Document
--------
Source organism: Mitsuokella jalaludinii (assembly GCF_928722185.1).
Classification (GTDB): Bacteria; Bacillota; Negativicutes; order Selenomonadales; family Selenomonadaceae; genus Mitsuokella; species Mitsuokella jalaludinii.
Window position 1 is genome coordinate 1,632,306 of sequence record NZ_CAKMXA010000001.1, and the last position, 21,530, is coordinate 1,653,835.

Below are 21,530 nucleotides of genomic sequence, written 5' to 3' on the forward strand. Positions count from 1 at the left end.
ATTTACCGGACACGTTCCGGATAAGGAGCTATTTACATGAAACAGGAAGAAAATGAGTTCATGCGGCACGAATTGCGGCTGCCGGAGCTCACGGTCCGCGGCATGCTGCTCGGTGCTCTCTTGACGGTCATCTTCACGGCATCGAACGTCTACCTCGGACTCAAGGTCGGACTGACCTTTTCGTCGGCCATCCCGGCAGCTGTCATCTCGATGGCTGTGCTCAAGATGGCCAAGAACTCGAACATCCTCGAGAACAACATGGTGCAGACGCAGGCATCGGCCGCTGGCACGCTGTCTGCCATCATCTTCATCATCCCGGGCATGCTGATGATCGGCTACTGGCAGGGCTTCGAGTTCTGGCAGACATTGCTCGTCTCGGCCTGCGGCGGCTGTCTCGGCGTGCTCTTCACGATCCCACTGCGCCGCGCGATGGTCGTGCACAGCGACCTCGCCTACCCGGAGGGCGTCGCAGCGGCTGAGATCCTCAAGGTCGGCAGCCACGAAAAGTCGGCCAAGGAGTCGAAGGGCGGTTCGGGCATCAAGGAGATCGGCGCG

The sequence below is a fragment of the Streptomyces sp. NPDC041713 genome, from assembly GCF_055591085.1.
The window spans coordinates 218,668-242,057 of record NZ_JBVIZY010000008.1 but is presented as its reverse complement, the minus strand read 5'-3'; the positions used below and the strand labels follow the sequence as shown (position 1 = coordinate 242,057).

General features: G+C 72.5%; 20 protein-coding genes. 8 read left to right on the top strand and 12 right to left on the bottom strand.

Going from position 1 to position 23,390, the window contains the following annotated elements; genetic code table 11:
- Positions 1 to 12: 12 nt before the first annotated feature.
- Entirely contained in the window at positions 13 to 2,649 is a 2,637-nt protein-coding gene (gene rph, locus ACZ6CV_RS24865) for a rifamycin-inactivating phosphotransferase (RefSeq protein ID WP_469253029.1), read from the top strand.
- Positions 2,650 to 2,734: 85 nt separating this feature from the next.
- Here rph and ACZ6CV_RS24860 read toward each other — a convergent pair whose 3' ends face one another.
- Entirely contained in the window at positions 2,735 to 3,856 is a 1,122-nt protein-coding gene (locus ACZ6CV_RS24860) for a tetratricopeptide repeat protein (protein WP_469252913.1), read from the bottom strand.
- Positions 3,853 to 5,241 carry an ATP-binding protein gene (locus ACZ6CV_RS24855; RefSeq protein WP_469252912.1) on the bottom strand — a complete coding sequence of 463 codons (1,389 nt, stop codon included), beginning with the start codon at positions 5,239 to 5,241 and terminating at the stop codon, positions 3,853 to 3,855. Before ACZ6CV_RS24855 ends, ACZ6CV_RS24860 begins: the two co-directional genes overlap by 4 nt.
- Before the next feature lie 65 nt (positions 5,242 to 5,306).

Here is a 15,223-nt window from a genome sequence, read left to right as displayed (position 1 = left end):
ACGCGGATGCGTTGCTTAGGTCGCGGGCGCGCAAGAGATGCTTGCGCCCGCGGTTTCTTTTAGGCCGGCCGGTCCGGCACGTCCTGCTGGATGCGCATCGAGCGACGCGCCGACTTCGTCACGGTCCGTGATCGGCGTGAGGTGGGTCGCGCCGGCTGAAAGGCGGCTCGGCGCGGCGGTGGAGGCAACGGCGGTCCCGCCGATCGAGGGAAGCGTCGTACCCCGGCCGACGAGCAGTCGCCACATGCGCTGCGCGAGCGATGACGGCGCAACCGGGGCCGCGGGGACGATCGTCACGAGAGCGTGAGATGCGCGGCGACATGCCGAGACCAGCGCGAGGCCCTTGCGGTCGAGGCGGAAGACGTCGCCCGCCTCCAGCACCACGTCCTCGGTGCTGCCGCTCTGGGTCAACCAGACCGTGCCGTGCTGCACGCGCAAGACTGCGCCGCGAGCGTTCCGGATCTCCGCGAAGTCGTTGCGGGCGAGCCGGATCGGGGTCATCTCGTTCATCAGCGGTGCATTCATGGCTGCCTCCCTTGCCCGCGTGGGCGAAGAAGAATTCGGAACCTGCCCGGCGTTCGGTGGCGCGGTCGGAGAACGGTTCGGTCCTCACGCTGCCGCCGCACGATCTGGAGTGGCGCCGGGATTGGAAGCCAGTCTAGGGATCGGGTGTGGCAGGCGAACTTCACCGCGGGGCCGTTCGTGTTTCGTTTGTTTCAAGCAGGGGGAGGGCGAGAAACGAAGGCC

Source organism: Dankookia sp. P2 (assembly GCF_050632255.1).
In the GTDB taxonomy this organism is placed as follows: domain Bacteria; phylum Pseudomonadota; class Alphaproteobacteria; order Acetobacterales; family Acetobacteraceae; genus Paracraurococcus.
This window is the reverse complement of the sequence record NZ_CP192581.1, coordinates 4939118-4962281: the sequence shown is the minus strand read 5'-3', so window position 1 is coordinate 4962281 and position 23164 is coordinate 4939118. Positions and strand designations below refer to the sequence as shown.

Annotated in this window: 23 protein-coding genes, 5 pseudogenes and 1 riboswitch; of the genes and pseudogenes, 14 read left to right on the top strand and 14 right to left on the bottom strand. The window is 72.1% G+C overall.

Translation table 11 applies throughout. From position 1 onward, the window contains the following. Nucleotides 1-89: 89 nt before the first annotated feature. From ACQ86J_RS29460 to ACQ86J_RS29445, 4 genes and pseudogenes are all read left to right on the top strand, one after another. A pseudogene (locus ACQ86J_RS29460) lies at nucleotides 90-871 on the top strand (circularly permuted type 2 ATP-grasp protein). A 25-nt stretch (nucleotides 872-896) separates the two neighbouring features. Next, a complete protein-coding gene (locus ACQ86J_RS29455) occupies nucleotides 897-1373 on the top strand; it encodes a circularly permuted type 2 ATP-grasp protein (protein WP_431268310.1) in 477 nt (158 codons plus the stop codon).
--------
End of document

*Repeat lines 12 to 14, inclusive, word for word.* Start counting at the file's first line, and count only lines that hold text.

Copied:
- Positions 2,650 to 2,734: 85 nt separating this feature from the next.
- Here rph and ACZ6CV_RS24860 read toward each other — a convergent pair whose 3' ends face one another.
- Entirely contained in the window at positions 2,735 to 3,856 is a 1,122-nt protein-coding gene (locus ACZ6CV_RS24860) for a tetratricopeptide repeat protein (protein WP_469252913.1), read from the bottom strand.